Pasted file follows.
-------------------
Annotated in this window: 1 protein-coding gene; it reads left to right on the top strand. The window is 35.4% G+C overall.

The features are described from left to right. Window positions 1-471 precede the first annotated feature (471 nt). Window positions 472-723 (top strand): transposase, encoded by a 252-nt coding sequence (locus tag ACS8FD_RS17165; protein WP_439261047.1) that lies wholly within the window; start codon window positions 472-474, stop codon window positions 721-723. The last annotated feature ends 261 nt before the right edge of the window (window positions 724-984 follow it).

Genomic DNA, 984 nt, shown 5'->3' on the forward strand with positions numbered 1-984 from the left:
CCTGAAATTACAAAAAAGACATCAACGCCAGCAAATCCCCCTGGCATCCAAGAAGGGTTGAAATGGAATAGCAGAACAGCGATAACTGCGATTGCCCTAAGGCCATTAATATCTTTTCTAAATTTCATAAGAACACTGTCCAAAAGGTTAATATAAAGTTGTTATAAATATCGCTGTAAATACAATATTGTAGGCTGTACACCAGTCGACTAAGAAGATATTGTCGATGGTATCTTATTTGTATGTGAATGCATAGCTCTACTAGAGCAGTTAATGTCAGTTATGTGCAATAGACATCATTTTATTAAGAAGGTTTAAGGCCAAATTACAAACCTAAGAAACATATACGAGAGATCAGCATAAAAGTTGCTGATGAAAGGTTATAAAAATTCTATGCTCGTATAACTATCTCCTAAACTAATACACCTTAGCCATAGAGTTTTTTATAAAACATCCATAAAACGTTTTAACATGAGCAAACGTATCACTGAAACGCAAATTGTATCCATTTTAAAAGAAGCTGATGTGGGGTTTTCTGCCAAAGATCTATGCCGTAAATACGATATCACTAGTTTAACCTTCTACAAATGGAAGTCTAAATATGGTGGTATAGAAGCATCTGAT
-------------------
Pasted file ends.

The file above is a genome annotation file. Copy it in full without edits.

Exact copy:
Annotated in this window: 1 protein-coding gene; it reads left to right on the top strand. The window is 35.4% G+C overall.

The features are described from left to right. Window positions 1-471 precede the first annotated feature (471 nt). Window positions 472-723 (top strand): transposase, encoded by a 252-nt coding sequence (locus tag ACS8FD_RS17165; protein WP_439261047.1) that lies wholly within the window; start codon window positions 472-474, stop codon window positions 721-723. The last annotated feature ends 261 nt before the right edge of the window (window positions 724-984 follow it).

Genomic DNA, 984 nt, shown 5'->3' on the forward strand with positions numbered 1-984 from the left:
CCTGAAATTACAAAAAAGACATCAACGCCAGCAAATCCCCCTGGCATCCAAGAAGGGTTGAAATGGAATAGCAGAACAGCGATAACTGCGATTGCCCTAAGGCCATTAATATCTTTTCTAAATTTCATAAGAACACTGTCCAAAAGGTTAATATAAAGTTGTTATAAATATCGCTGTAAATACAATATTGTAGGCTGTACACCAGTCGACTAAGAAGATATTGTCGATGGTATCTTATTTGTATGTGAATGCATAGCTCTACTAGAGCAGTTAATGTCAGTTATGTGCAATAGACATCATTTTATTAAGAAGGTTTAAGGCCAAATTACAAACCTAAGAAACATATACGAGAGATCAGCATAAAAGTTGCTGATGAAAGGTTATAAAAATTCTATGCTCGTATAACTATCTCCTAAACTAATACACCTTAGCCATAGAGTTTTTTATAAAACATCCATAAAACGTTTTAACATGAGCAAACGTATCACTGAAACGCAAATTGTATCCATTTTAAAAGAAGCTGATGTGGGGTTTTCTGCCAAAGATCTATGCCGTAAATACGATATCACTAGTTTAACCTTCTACAAATGGAAGTCTAAATATGGTGGTATAGAAGCATCTGAT